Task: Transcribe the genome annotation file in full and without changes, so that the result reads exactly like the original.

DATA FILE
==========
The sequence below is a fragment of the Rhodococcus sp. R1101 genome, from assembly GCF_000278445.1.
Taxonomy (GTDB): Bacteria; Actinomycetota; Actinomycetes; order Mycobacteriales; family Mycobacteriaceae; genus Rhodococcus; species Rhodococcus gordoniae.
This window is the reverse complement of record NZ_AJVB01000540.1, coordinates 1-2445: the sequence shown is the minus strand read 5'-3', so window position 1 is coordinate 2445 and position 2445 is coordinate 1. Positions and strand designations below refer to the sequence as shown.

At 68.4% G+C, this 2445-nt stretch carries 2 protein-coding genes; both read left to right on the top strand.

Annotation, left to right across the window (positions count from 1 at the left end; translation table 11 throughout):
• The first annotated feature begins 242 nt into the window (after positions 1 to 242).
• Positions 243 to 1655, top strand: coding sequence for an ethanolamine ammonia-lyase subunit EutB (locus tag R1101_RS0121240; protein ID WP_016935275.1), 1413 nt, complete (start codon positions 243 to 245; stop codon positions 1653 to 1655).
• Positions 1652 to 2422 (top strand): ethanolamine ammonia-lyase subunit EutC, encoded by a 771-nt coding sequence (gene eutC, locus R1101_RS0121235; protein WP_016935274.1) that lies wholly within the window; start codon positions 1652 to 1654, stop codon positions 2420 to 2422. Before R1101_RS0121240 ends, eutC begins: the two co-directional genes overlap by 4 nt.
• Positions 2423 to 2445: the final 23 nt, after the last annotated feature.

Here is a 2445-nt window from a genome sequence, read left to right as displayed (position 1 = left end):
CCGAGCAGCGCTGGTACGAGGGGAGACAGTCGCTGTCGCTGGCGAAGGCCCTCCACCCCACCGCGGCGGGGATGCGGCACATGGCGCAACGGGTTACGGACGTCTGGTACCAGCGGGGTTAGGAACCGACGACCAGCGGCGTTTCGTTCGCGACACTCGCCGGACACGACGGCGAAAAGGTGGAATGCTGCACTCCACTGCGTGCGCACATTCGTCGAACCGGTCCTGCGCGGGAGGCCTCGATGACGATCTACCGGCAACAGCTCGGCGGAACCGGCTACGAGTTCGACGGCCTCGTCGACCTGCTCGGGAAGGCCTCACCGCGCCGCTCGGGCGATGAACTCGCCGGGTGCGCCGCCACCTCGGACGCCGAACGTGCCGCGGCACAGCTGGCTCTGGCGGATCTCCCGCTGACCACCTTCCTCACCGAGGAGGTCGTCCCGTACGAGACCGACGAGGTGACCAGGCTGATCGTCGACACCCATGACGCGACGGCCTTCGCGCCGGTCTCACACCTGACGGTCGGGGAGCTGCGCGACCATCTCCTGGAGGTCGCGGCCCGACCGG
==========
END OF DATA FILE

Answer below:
The sequence below is a fragment of the Rhodococcus sp. R1101 genome, from assembly GCF_000278445.1.
Taxonomy (GTDB): Bacteria; Actinomycetota; Actinomycetes; order Mycobacteriales; family Mycobacteriaceae; genus Rhodococcus; species Rhodococcus gordoniae.
This window is the reverse complement of record NZ_AJVB01000540.1, coordinates 1-2445: the sequence shown is the minus strand read 5'-3', so window position 1 is coordinate 2445 and position 2445 is coordinate 1. Positions and strand designations below refer to the sequence as shown.

At 68.4% G+C, this 2445-nt stretch carries 2 protein-coding genes; both read left to right on the top strand.

Annotation, left to right across the window (positions count from 1 at the left end; translation table 11 throughout):
• The first annotated feature begins 242 nt into the window (after positions 1 to 242).
• Positions 243 to 1655, top strand: coding sequence for an ethanolamine ammonia-lyase subunit EutB (locus tag R1101_RS0121240; protein ID WP_016935275.1), 1413 nt, complete (start codon positions 243 to 245; stop codon positions 1653 to 1655).
• Positions 1652 to 2422 (top strand): ethanolamine ammonia-lyase subunit EutC, encoded by a 771-nt coding sequence (gene eutC, locus R1101_RS0121235; protein WP_016935274.1) that lies wholly within the window; start codon positions 1652 to 1654, stop codon positions 2420 to 2422. Before R1101_RS0121240 ends, eutC begins: the two co-directional genes overlap by 4 nt.
• Positions 2423 to 2445: the final 23 nt, after the last annotated feature.

Here is a 2445-nt window from a genome sequence, read left to right as displayed (position 1 = left end):
CCGAGCAGCGCTGGTACGAGGGGAGACAGTCGCTGTCGCTGGCGAAGGCCCTCCACCCCACCGCGGCGGGGATGCGGCACATGGCGCAACGGGTTACGGACGTCTGGTACCAGCGGGGTTAGGAACCGACGACCAGCGGCGTTTCGTTCGCGACACTCGCCGGACACGACGGCGAAAAGGTGGAATGCTGCACTCCACTGCGTGCGCACATTCGTCGAACCGGTCCTGCGCGGGAGGCCTCGATGACGATCTACCGGCAACAGCTCGGCGGAACCGGCTACGAGTTCGACGGCCTCGTCGACCTGCTCGGGAAGGCCTCACCGCGCCGCTCGGGCGATGAACTCGCCGGGTGCGCCGCCACCTCGGACGCCGAACGTGCCGCGGCACAGCTGGCTCTGGCGGATCTCCCGCTGACCACCTTCCTCACCGAGGAGGTCGTCCCGTACGAGACCGACGAGGTGACCAGGCTGATCGTCGACACCCATGACGCGACGGCCTTCGCGCCGGTCTCACACCTGACGGTCGGGGAGCTGCGCGACCATCTCCTGGAGGTCGCGGCCCGACCGG